A recent NY Times article discussed the economic benefit of medical devices that patients use outside of hospitals and clinics.
There is huge potential with personal devices for lowering costs and helping the patient take control of his/her own health. It’s great to see technology companies developing low-cost alternatives. All too often, the pharmaceutical and medical device industries push more expensive drugs and equipment that are no better, and sometimes less safe, than existing solutions. My PhD dissertation committee chair, Dr. Donald Patrick, co-wrote a comprehensive book on this: Hope or Hype: The Obsession with Medical Advances and the High Cost of False Promises. It points out that newer isn’t always better when it comes to medical care.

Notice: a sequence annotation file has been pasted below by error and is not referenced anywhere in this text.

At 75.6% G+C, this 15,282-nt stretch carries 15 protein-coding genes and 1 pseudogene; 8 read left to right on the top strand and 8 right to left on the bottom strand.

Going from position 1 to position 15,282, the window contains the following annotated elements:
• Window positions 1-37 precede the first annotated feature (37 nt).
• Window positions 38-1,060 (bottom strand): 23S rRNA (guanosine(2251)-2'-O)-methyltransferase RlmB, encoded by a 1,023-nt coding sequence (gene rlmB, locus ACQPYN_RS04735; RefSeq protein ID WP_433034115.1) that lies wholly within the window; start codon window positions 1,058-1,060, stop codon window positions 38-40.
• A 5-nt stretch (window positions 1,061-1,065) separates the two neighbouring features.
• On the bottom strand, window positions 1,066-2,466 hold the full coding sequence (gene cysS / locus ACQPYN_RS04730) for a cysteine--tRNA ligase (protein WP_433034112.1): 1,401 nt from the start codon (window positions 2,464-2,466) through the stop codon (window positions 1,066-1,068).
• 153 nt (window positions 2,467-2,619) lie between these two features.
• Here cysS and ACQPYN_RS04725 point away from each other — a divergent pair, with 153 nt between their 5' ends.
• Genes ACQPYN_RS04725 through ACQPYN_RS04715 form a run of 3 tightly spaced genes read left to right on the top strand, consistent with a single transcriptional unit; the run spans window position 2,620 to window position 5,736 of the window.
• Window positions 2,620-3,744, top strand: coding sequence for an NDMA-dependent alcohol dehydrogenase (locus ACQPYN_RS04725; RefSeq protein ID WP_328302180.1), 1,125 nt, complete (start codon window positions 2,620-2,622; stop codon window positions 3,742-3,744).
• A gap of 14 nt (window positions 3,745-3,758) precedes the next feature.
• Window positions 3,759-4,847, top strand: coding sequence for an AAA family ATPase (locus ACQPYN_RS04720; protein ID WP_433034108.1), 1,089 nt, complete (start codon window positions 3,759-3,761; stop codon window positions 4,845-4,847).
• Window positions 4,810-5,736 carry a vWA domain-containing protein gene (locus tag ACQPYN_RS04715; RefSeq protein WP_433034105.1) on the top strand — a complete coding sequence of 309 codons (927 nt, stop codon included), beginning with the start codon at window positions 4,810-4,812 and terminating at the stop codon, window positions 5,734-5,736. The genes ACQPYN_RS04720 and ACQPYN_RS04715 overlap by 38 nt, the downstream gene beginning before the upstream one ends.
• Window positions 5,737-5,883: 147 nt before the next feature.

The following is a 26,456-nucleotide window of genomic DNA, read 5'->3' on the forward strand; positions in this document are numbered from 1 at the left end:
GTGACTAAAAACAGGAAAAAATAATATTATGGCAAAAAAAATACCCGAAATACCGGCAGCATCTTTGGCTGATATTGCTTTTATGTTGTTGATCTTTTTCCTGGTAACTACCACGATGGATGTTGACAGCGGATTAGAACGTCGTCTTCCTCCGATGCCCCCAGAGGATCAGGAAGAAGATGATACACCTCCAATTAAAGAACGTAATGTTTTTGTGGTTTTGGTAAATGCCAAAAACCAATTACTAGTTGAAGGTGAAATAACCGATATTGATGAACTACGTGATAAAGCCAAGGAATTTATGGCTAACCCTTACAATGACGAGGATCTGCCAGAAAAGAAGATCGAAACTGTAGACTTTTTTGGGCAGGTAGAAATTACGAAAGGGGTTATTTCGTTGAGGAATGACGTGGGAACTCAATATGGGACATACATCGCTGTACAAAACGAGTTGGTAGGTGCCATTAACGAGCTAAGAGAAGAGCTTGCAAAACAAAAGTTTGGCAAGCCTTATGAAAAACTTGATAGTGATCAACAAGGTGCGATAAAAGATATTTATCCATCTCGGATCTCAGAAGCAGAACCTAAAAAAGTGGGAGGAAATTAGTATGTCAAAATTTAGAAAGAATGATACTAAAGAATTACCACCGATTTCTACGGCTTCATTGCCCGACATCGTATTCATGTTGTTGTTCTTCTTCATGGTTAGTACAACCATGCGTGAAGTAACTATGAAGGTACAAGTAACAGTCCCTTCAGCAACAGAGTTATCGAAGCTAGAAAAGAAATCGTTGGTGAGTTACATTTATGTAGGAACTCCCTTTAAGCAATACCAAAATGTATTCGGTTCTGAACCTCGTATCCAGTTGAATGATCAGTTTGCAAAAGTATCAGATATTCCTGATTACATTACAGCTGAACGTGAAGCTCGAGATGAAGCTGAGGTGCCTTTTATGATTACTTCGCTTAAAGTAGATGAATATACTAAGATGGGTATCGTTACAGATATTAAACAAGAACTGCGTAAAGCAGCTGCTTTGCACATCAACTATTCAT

I think we will reverse the trend of blindly accepting the newest, most expensive care if not just because we want to but have to in order to control health care costs. Comparative effectiveness studies, drug and device regulations, and low-cost technologies as described in the NY Times article will help society achieve better, high-value care.